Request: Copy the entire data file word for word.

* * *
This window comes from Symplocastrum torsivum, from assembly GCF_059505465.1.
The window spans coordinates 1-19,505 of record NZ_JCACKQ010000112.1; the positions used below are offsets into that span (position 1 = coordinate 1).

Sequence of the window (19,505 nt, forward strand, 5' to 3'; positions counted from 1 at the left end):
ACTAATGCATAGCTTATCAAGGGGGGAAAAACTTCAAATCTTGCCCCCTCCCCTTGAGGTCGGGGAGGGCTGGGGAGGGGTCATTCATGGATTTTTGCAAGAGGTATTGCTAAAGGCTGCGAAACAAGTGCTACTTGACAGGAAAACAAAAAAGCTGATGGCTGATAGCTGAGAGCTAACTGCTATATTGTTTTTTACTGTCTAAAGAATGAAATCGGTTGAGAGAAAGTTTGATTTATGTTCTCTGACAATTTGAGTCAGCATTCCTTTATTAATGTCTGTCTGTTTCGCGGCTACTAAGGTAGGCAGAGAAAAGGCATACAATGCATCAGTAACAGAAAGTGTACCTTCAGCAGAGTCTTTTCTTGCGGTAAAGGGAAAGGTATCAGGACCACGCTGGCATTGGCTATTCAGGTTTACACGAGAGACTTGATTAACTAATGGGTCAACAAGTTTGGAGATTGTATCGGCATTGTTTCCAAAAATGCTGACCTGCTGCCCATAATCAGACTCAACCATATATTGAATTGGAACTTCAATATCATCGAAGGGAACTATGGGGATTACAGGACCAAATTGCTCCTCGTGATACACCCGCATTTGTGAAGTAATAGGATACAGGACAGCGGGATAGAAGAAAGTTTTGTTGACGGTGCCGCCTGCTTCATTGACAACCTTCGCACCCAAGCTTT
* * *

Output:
This window comes from Symplocastrum torsivum, from assembly GCF_059505465.1.
The window spans coordinates 1-19,505 of record NZ_JCACKQ010000112.1; the positions used below are offsets into that span (position 1 = coordinate 1).

Sequence of the window (19,505 nt, forward strand, 5' to 3'; positions counted from 1 at the left end):
ACTAATGCATAGCTTATCAAGGGGGGAAAAACTTCAAATCTTGCCCCCTCCCCTTGAGGTCGGGGAGGGCTGGGGAGGGGTCATTCATGGATTTTTGCAAGAGGTATTGCTAAAGGCTGCGAAACAAGTGCTACTTGACAGGAAAACAAAAAAGCTGATGGCTGATAGCTGAGAGCTAACTGCTATATTGTTTTTTACTGTCTAAAGAATGAAATCGGTTGAGAGAAAGTTTGATTTATGTTCTCTGACAATTTGAGTCAGCATTCCTTTATTAATGTCTGTCTGTTTCGCGGCTACTAAGGTAGGCAGAGAAAAGGCATACAATGCATCAGTAACAGAAAGTGTACCTTCAGCAGAGTCTTTTCTTGCGGTAAAGGGAAAGGTATCAGGACCACGCTGGCATTGGCTATTCAGGTTTACACGAGAGACTTGATTAACTAATGGGTCAACAAGTTTGGAGATTGTATCGGCATTGTTTCCAAAAATGCTGACCTGCTGCCCATAATCAGACTCAACCATATATTGAATTGGAACTTCAATATCATCGAAGGGAACTATGGGGATTACAGGACCAAATTGCTCCTCGTGATACACCCGCATTTGTGAAGTAATAGGATACAGGACAGCGGGATAGAAGAAAGTTTTGTTGACGGTGCCGCCTGCTTCATTGACAACCTTCGCACCCAAGCTTT